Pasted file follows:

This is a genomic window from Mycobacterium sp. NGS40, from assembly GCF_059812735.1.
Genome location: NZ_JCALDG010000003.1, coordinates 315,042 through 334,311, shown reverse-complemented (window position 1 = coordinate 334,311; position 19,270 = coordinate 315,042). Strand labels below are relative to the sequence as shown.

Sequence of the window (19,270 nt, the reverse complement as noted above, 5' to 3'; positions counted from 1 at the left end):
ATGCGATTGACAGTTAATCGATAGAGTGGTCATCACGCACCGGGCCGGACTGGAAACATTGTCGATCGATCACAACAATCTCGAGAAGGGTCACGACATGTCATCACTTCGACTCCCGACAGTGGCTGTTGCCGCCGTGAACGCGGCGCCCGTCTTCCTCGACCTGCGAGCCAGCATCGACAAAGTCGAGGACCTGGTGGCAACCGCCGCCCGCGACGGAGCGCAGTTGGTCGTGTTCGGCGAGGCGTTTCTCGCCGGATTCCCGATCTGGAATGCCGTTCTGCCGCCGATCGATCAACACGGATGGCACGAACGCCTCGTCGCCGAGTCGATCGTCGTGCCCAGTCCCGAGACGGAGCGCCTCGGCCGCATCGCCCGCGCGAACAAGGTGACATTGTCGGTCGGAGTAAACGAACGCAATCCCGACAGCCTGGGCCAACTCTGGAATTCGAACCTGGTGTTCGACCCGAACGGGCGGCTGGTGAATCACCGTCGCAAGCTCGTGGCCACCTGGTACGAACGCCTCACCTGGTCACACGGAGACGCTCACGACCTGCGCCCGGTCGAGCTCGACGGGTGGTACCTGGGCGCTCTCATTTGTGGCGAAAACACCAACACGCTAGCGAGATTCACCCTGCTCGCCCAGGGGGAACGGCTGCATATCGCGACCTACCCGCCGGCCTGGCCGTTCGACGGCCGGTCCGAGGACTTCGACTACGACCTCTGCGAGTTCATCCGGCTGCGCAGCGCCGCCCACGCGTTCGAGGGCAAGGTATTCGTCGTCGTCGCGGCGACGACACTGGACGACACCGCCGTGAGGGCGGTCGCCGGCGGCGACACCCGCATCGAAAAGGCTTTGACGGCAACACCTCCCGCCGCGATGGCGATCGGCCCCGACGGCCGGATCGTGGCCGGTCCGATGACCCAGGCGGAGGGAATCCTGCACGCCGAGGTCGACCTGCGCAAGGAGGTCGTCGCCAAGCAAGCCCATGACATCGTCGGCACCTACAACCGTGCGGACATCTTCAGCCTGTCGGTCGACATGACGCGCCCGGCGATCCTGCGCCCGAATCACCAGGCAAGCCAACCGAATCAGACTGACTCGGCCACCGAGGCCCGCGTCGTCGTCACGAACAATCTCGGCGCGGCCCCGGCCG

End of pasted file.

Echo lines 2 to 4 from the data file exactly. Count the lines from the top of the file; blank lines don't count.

Genome location: NZ_JCALDG010000003.1, coordinates 315,042 through 334,311, shown reverse-complemented (window position 1 = coordinate 334,311; position 19,270 = coordinate 315,042). Strand labels below are relative to the sequence as shown.

Sequence of the window (19,270 nt, the reverse complement as noted above, 5' to 3'; positions counted from 1 at the left end):
ATGCGATTGACAGTTAATCGATAGAGTGGTCATCACGCACCGGGCCGGACTGGAAACATTGTCGATCGATCACAACAATCTCGAGAAGGGTCACGACATGTCATCACTTCGACTCCCGACAGTGGCTGTTGCCGCCGTGAACGCGGCGCCCGTCTTCCTCGACCTGCGAGCCAGCATCGACAAAGTCGAGGACCTGGTGGCAACCGCCGCCCGCGACGGAGCGCAGTTGGTCGTGTTCGGCGAGGCGTTTCTCGCCGGATTCCCGATCTGGAATGCCGTTCTGCCGCCGATCGATCAACACGGATGGCACGAACGCCTCGTCGCCGAGTCGATCGTCGTGCCCAGTCCCGAGACGGAGCGCCTCGGCCGCATCGCCCGCGCGAACAAGGTGACATTGTCGGTCGGAGTAAACGAACGCAATCCCGACAGCCTGGGCCAACTCTGGAATTCGAACCTGGTGTTCGACCCGAACGGGCGGCTGGTGAATCACCGTCGCAAGCTCGTGGCCACCTGGTACGAACGCCTCACCTGGTCACACGGAGACGCTCACGACCTGCGCCCGGTCGAGCTCGACGGGTGGTACCTGGGCGCTCTCATTTGTGGCGAAAACACCAACACGCTAGCGAGATTCACCCTGCTCGCCCAGGGGGAACGGCTGCATATCGCGACCTACCCGCCGGCCTGGCCGTTCGACGGCCGGTCCGAGGACTTCGACTACGACCTCTGCGAGTTCATCCGGCTGCGCAGCGCCGCCCACGCGTTCGAGGGCAAGGTATTCGTCGTCGTCGCGGCGACGACACTGGACGACACCGCCGTGAGGGCGGTCGCCGGCGGCGACACCCGCATCGAAAAGGCTTTGACGGCAACACCTCCCGCCGCGATGGCGATCGGCCCCGACGGCCGGATCGTGGCCGGTCCGATGACCCAGGCGGAGGGAATCCTGCACGCCGAGGTCGACCTGCGCAAGGAGGTCGTCGCCAAGCAAGCCCATGACATCGTCGGCACCTACAACCGTGCGGACATCTTCAGCCTGTCGGTCGACATGACGCGCCCGGCGATCCTGCGCCCGAATCACCAGGCAAGCCAACCGAATCAGACTGACTCGGCCACCGAGGCCCGCGTCGTCGTCACGAACAATCTCGGCGCGGCCCCGGCCG